accurately directed from the high ground on the north side of the river ;
and again the Aisne was choked with corpses.

7. equitatu: 131,6. circumventSa interf6c6runt : 4 surrounded
and killed.' 228, a.




II, 10] Campaign against the Belgians 149

Hostes, ubiet de expugnandd oppidoet de flumine trans-
eundo spem se fefellisse intellexerunt neque nostros in 10
locum iniquiorem progredi pugnandl causa viderunt, atque
ipsos res frumentaria deficere coepit, consilio convocato
constituerunt, optimum esse, domum suam quemque reverti,
et, quorum in fines primum R5manl exercitum intrdduxis-
sent, ad eos defendendds undique convenlrent, ut potius in is
suis quam in alienis finibus decertarent et domesticis copiis
rel frumentariae iiterentur.

Ad earn sententiam cum reliquis causis haec quoque
ratio eos deduxit, quod Diviciacum atque Aedu5s finibus

9. Hostes : the main body of the enemy, which remained inactive
while a detachment {partem suarum coftiarum, chap. 9, 1. 10) tried to
cross the river. oppido : Bibrax ; see chaps. 6 and 7. 230, (4).

10. spem se fefellisse: 'that they had been disappointed in their
expectations, 1 lit. ' that their expectation had cheated them.' neque :
trans, as if et . . . non. nostros : the six legions that had been
formed in order of battle and then led back to camp ; chap. 8, 1. 19,
and chap. 9, 11. 5-7.

11. locum iniquiorem: 'a less favorable position.' How lit.?
pugnandl causa: 230, (1), and 94, b.

12. ipsos: hostes. deficere: 'to fail. 1 57, b. As the Gauls for
the most part engaged only in short campaigns, their arrangements
for supplies were very defective. It is a maxim of modern warfare that
"the way to victory lies through the soldier's stomach. 11 Caesar, as all
great generals, paid the most careful attention to the provisioning of his
army. 317. consilio: ' a conference ^ of the leaders.

13. optimum esse: 'that it was best. 1 The subject of esse is the
infinitive clause quemque reverti, and optimum is in predicate. 1J+8, d.
domum suam : ' to his own home. 1 119, b.

14. introduxissent : 220. B. 324; A. 593; H. 652.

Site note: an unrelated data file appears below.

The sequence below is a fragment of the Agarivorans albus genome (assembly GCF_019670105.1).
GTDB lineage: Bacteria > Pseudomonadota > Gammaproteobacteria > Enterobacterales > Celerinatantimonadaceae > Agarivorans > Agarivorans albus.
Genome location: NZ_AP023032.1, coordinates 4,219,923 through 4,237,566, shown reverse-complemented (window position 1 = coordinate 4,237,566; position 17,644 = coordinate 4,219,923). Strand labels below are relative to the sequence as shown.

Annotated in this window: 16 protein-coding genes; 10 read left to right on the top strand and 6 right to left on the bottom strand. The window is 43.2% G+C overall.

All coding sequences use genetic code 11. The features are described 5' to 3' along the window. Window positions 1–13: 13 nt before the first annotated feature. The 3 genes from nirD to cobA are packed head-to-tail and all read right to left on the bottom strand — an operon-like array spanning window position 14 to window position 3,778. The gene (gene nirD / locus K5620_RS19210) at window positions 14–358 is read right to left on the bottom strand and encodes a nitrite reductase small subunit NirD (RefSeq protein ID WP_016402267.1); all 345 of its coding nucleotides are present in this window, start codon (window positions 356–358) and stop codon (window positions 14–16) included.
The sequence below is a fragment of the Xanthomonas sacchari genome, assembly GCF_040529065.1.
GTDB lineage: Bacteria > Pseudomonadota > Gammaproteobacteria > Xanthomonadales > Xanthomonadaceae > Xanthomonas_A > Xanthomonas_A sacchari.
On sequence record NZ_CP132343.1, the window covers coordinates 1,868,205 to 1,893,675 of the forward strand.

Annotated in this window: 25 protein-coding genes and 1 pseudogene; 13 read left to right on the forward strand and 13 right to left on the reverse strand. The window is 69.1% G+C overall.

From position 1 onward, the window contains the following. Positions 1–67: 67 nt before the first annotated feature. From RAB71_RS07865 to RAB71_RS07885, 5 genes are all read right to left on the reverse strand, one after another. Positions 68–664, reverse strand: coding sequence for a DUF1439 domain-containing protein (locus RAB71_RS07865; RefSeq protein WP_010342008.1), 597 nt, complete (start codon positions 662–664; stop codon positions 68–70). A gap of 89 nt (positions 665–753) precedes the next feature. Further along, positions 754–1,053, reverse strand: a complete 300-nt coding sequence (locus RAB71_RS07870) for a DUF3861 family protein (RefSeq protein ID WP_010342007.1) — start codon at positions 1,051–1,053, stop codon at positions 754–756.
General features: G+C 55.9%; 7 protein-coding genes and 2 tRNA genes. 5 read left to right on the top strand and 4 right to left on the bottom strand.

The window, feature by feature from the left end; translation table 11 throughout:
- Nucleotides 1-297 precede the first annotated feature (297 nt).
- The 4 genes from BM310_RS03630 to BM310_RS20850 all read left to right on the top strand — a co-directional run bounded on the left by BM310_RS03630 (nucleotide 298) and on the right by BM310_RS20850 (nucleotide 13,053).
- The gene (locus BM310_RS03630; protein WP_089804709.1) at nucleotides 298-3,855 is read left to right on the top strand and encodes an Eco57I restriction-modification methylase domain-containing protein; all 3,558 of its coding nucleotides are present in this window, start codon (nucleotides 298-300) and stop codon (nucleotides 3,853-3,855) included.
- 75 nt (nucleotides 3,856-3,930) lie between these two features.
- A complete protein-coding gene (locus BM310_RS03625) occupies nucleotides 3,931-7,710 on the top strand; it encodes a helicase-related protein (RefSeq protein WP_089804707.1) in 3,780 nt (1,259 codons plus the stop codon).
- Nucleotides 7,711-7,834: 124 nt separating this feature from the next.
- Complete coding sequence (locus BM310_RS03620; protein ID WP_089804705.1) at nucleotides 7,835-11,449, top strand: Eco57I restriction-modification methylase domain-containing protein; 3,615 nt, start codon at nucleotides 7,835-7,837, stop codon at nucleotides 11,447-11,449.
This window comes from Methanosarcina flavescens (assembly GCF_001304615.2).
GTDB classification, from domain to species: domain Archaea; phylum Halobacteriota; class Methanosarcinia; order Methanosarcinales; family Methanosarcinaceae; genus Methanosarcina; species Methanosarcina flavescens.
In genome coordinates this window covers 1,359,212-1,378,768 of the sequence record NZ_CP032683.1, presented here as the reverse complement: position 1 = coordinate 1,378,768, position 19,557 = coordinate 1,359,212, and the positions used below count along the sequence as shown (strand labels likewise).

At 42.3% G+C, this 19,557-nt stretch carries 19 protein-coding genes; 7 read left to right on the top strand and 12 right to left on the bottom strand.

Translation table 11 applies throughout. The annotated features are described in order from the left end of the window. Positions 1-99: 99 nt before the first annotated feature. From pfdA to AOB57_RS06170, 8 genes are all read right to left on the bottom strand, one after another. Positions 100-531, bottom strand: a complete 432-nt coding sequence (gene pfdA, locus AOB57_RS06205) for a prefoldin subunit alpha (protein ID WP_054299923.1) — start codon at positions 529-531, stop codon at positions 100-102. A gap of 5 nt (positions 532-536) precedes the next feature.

15. eos : antecedent of qudrum ; ' to defend that people. 1 230, (3).
convenlrent : sc. ut, 'that they should rally. 1 199, a, and 200, a.

16. alienis: = alidrum, 'of others, 1 as opposed to domesticis,
1 their own.' decertarent: 196, a. copiis: 'supplies.' 131, c.

19. ratio: ' consideration,' explained by the appositive clause quod
(' that ') . . . cognoverant. 198, b. Diviciacum, etc. : cf. chap.
5, 11. 5-10. finibus : 105.



150 Caesar's Gallic War [B.C. 57

ao Bellovacorum appropinquare cognoverant. His persua-
de ii, ut diutius morarentur neque suis auxilium ferrent, non
poterat.

The Belgians retreat in disorder; Caesar pursues them with
great slaughter.

11. Ea re constitute, secunda vigilia magno cum stre-

pitu ac tumultu castris egressi, nullo certo ordine -neque

imperio, cum sibi quisque prlmum itineris locum peteret et

domum pervenlre properaret, fecerunt, ut consimilis fugae

s profectio videretur.

Hac re statim Caesar per speculators cognita, insidias
veritus, quod, qua de causa discederent, nondum perspexe-
rat, exercitum equitatumque castris continuit. Prima luce,

20. appropinquare : * were approaching.' cognoverant : ' they
knew. 1 17(1, b. His: the Bellovaci, whose actual fighting force
probably did not reach the large estimate of 100,000 given by the Remi
(chap. 4, 11. 14-17). 105. His persuadgrl: 'These could not be
persuaded. 1 How lit.? 106, b.

21. ut morarentur: 'to stay' with the united Belgian host. Cae-